The Solution: Although you could spend hours reading the IRS website, it might not be enough to make you sleep soundly at night. An accountant for small businesses can be a great help. The accountant will be delighted to see signed time cards and contractor invoices captured and stored in one digital repository such as Neat. This will allow them to record all amounts in the correct accounts and then allocate the funds to the right people within or outside your company.

6. Not reviewing your books and accounts

It is only half the job to enter your invoices, receipts, and checks into your books. You should always verify everything you input into your accounts. This is also known as reconciling. Although it is not difficult, it can be tedious and even intimidating. It is important as it will help you spot errors large and small.

Inadvertently adding a zero to an invoice can lead you to believe you have more money than you actually do. Incorrectly entering a receipt could lead to a larger deduction than you are entitled to on your taxes. This could leave you vulnerable to penalties and fines. You could lose track of your actual funds if you make an error in your check account.

The solution: Review and reconcile. You can do it every day or ask your bookkeeper to do it. This is an easy task to keep on top of if you have digitally organized and captured your invoices.

Also read: Top 10 Tax Software for Self Employed People

7. Mixing personal and business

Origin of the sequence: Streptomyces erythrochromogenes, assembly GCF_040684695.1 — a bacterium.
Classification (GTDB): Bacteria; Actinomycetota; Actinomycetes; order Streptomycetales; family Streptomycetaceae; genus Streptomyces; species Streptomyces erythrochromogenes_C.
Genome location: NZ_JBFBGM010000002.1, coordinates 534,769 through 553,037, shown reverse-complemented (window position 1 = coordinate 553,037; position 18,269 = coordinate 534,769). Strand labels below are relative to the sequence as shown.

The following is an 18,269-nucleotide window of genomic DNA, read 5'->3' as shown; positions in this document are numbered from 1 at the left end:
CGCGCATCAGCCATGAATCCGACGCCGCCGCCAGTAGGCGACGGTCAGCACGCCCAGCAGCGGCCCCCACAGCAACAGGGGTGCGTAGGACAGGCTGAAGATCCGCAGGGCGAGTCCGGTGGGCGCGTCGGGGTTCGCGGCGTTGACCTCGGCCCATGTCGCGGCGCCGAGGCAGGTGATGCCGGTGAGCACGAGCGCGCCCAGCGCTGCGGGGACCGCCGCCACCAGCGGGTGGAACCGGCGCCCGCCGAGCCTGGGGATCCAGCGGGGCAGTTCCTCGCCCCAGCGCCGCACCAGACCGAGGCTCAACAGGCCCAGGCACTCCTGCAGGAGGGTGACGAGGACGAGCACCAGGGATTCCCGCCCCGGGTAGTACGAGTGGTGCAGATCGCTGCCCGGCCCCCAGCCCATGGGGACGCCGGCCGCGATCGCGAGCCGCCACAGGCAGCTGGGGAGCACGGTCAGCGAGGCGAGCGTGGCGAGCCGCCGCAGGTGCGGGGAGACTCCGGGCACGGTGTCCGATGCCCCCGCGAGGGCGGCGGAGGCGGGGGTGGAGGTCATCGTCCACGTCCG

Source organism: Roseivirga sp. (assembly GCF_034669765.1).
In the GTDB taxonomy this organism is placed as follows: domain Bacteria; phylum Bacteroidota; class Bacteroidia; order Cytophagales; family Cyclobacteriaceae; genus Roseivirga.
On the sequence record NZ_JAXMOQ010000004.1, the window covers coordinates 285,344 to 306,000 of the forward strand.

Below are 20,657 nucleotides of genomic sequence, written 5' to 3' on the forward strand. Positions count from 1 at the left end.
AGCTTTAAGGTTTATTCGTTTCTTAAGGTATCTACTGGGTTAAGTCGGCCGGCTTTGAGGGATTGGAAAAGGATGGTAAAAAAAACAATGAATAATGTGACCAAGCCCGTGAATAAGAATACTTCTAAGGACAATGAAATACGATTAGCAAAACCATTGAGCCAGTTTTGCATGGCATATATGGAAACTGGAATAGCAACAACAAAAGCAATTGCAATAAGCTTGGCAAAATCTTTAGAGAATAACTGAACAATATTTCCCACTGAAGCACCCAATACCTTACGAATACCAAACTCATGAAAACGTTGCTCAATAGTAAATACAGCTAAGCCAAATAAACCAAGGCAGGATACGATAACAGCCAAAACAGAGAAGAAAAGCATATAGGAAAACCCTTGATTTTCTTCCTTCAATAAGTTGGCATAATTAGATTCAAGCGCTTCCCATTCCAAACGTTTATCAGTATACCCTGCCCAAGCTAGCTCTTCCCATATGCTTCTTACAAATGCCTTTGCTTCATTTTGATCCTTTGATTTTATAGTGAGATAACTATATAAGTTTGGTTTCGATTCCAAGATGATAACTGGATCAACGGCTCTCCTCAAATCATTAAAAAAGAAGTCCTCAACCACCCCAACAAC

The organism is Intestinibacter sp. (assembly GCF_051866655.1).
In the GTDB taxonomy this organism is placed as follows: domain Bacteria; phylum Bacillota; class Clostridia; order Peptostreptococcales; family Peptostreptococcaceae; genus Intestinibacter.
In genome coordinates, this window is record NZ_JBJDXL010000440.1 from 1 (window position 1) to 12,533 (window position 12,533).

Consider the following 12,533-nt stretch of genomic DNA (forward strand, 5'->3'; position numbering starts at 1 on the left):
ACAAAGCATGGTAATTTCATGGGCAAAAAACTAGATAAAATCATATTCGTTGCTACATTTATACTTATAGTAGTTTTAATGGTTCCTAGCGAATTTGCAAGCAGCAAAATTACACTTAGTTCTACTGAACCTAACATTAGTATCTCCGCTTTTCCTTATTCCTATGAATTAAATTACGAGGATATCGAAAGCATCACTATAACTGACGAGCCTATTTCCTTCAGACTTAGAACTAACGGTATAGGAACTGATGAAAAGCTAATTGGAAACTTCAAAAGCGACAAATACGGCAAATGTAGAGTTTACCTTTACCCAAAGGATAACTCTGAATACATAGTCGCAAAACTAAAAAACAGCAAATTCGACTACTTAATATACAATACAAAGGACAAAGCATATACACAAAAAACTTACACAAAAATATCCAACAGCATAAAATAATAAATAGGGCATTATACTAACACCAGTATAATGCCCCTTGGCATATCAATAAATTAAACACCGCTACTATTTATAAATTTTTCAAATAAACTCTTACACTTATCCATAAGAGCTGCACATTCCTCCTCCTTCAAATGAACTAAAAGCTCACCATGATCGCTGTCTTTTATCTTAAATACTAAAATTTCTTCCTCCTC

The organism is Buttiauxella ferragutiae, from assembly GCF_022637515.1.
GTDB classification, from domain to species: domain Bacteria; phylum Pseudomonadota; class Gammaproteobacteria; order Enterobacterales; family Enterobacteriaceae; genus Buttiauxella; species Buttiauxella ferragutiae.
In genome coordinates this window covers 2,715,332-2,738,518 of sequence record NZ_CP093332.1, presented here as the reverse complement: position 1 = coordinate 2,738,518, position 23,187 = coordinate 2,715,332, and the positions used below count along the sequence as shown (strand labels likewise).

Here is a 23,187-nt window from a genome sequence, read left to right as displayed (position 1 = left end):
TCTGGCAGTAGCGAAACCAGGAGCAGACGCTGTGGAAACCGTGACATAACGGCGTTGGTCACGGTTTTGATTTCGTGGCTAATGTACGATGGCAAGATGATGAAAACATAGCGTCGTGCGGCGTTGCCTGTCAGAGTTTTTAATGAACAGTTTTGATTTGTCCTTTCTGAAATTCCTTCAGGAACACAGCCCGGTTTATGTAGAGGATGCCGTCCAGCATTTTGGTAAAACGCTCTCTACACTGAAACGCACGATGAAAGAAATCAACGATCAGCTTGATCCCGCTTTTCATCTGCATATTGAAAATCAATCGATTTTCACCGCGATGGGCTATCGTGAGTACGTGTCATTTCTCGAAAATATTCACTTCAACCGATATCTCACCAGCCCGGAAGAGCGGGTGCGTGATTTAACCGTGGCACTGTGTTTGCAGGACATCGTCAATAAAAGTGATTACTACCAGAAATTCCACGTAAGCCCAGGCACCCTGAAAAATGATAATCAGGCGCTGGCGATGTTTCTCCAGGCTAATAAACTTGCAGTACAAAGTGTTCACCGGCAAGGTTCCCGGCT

IRS penalties, fines, and other consequences could result if you mistakenly identify a personal expense to be a business expense. Or, you could misidentify a business expense to be a personal expense, which means you won’t get all the deductions you are entitled and you will pay more tax.

The solution: You can solve this problem by having separate credit cards and banking accounts for business and personal use. take advantage of tools that make it easy to identify business and personal expenses when reviewing or reconciling expenses – when both types of expenses are included on one purchase receipt.

8. Not properly setting up expense categories and bookkeeping accounts

What you don’t measure can make it difficult to improve. Accurate information will make every decision about your business easier.

The solution: Create the income and expense categories in your books with analysis. Although loans have monthly payments, they may have a higher final payment. Seasonal changes may affect raw material expenses. A below-average month for sales may indicate that it is difficult to make payments within 30 or 60 days. After these accounts have been set up, scan or take photographs of receipts and email them to the correct bookkeeping account.

9. It is not possible to stay on top of your business

Not only is it bad to ignore bookkeeping, but there are other ways to run a business. It could be worse to do the books and not look at the results.

The Solution: Regularly review essential accounting reports such as cash flow, balances, and expenses. You can either pay your accountant for them to create them or you can run them from your financial management platform. You can drive your business forward if you have accurate financial records.

Conclusion

There are many opportunities for success in owning a business, but also opportunities to make mistakes. Avoiding obvious bookkeeping mistakes and minimizing other errors are key to success. This list will help you to run your business profitably, and grow it effectively.